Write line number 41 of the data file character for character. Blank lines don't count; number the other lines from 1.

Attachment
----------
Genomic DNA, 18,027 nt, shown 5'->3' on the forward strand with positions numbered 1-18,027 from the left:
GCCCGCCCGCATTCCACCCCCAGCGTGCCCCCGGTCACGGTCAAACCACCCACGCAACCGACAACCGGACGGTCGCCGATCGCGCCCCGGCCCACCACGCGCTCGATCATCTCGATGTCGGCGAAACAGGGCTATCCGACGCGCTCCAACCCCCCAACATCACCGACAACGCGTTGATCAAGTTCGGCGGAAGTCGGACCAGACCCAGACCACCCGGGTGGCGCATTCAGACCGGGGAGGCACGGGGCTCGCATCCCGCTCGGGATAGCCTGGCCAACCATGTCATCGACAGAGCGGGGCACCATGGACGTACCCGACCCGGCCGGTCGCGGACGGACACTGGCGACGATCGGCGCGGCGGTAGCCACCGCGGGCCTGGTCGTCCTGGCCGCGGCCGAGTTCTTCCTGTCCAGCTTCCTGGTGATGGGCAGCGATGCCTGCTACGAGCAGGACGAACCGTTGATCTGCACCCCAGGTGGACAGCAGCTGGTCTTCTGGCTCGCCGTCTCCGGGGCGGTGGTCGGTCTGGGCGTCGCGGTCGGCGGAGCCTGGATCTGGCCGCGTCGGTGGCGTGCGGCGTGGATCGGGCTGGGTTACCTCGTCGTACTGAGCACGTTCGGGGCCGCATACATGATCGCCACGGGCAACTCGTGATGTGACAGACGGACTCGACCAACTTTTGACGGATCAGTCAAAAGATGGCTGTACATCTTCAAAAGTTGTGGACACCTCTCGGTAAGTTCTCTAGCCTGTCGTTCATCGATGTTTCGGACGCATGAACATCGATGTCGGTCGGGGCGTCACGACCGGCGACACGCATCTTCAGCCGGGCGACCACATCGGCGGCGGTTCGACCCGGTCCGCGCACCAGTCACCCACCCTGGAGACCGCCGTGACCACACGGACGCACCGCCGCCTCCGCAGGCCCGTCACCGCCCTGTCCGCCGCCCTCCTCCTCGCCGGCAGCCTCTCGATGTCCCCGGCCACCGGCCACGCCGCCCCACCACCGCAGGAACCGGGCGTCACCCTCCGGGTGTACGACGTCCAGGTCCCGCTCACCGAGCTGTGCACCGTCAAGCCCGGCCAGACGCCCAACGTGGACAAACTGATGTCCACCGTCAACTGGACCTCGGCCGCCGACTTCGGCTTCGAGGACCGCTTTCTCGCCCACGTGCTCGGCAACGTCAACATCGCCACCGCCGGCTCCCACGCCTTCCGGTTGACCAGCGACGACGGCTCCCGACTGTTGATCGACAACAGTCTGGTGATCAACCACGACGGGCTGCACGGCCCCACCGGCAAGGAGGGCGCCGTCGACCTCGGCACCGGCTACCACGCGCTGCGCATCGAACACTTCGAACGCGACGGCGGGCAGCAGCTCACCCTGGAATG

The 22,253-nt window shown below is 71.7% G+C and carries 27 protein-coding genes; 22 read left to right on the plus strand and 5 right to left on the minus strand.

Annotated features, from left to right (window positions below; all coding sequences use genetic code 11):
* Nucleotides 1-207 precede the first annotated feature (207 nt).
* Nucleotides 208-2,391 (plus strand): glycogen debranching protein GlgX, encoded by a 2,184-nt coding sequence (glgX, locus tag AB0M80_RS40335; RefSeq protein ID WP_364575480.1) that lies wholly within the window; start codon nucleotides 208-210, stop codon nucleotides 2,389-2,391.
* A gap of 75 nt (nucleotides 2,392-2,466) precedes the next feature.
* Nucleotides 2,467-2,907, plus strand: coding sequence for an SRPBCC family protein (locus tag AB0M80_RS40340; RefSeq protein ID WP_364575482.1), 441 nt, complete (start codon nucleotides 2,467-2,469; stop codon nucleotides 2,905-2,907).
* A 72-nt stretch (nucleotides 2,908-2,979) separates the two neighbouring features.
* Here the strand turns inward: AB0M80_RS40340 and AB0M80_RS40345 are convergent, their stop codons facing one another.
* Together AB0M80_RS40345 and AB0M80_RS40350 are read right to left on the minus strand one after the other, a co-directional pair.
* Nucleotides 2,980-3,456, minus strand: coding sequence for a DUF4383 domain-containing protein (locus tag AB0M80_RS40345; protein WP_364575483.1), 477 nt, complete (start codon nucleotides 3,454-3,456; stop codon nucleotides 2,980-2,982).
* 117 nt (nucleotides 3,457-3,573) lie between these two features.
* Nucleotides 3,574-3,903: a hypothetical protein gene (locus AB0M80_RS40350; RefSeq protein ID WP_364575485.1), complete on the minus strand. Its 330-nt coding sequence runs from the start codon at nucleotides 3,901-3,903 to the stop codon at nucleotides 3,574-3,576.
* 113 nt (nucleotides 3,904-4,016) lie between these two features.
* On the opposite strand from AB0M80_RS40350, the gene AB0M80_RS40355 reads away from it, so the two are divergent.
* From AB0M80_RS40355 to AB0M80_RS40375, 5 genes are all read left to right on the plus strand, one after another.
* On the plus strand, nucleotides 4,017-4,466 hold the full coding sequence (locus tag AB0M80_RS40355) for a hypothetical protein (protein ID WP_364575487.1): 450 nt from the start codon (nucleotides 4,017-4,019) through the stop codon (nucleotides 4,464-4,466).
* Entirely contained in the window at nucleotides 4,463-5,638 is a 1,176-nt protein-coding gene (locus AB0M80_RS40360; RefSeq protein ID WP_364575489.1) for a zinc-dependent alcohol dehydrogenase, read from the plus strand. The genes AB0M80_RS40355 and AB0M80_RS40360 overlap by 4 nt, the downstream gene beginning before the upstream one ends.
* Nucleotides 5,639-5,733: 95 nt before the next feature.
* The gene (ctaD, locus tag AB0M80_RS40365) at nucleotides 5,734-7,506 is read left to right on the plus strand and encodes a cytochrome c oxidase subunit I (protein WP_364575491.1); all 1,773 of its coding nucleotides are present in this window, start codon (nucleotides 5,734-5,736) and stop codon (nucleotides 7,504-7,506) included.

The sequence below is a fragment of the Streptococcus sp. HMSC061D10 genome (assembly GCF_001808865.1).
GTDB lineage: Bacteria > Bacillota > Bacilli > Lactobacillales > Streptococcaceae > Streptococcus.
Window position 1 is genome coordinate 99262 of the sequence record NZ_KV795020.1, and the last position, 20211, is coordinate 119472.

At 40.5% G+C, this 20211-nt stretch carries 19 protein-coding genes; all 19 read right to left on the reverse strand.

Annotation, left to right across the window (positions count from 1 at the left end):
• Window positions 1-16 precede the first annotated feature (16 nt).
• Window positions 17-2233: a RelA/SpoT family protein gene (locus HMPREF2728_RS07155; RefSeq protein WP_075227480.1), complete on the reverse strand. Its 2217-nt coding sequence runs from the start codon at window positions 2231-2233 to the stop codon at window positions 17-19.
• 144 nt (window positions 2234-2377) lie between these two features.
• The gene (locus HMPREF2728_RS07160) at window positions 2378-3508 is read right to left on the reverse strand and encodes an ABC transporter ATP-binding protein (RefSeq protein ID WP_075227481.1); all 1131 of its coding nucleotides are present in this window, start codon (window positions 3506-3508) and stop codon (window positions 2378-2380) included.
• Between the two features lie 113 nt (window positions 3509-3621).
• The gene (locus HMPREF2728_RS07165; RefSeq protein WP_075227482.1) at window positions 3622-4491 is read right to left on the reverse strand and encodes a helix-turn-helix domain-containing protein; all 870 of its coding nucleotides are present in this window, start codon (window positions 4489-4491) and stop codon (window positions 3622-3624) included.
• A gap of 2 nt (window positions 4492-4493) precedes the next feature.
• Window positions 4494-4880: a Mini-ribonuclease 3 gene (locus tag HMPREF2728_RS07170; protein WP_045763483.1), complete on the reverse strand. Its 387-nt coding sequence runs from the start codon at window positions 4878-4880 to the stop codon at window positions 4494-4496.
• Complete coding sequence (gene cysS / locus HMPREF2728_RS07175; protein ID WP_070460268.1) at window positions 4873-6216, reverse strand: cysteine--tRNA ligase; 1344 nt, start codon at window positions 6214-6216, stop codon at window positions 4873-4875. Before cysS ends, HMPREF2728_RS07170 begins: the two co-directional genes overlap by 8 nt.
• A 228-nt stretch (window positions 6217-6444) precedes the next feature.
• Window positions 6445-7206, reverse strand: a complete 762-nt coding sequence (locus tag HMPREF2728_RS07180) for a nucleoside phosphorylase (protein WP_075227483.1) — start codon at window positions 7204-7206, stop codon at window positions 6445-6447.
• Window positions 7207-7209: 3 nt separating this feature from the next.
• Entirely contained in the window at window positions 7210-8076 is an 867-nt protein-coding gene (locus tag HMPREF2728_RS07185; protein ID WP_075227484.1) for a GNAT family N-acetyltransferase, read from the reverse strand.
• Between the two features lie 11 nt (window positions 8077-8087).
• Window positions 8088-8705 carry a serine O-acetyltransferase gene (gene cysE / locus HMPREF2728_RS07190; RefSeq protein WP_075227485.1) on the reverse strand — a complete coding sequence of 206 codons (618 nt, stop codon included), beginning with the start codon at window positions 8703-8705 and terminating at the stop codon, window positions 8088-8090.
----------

• Window positions 8088-8705 carry a serine O-acetyltransferase gene (gene cysE / locus HMPREF2728_RS07190; RefSeq protein WP_075227485.1) on the reverse strand — a complete coding sequence of 206 codons (618 nt, stop codon included), beginning with the start codon at window positions 8703-8705 and terminating at the stop codon, window positions 8088-8090.